[FAQ] Troubleshooting Firefox


Almost 100% of the time, issues with Firefox are not issues with Firefox but issues with extensions or your configuration. This post sets out the basic steps to narrow down where the issue lies.


The usual steps for troubleshooting Firefox:

  1. Clear the browser cache
  2. Start in Safe Mode
  3. Start with a clean profile
    a) Start with fresh preferences
    b) Remove old security/key database files

Before each of these, make sure Firefox is not running.

Clear the browser cache

If you can’t do that from within Firefox (Preferences->Privacy and Security->Cached Web Content… Clear now), simply rm -fr $HOME/.cache/mozilla/firefox . This won’t break anything so can be done at (almost) any time.

Start in Safe Mode

From a terminal, run firefox -safe-mode . This will temporarily disable all extensions but leave your preferences intact. This means you can narrow down the issue to an extension.

If things work, disable all extensions and start Firefox normally, then re-enable the extensions one at a time until you find the one that has the issue.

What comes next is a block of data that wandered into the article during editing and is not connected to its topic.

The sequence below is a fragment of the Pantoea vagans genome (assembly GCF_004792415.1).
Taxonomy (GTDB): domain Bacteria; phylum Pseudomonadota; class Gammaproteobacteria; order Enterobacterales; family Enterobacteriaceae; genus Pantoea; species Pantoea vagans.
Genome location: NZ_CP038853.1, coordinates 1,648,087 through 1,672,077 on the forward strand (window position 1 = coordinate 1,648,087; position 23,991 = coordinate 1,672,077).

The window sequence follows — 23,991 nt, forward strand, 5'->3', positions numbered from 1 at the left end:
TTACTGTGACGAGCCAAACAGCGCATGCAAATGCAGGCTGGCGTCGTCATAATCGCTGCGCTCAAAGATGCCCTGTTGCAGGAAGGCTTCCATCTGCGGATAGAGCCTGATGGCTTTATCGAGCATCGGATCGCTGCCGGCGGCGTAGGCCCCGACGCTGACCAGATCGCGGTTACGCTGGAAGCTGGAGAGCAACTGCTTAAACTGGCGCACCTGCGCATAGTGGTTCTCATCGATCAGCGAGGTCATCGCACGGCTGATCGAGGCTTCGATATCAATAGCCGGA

Start with a clean profile

From a terminal, run firefox -P . This will allow you to create a new, clean, profile without any extensions or preference customisations. If the issue does not occur then the cause lies within something you have configured.

Start with fresh preferences

prefs.js contains preferences you changed from every version of Firefox you’ve ever run. Sometimes these can have unintended/unknown effects.

Navigate to your Firefox profile directory (somewhere under $HOME/.mozilla/firefox ) and move prefs.js to e.g. prefs.js.bak . If you start Firefox and the issue does not occur, it’s an issue within that original preferences file.

Remove old security/key database files

Occasionally, updated system or Firefox libraries can break older security and key database files.

Navigate to your Firefox profile directory and find any cert*.db and key*.db files. Starting with one or the other, rename these as a backup and start Firefox. If the issue does not reoccur, you can leave the new files in place.

If and only if all of these steps do not resolve the issue then Firefox may be at fault.



I’ve just found out that language packs can also create memory leaks under certain conditions, so if after disabling extensions you still find issues then remove any language packs too (especially any installed via AMO rather than the repos):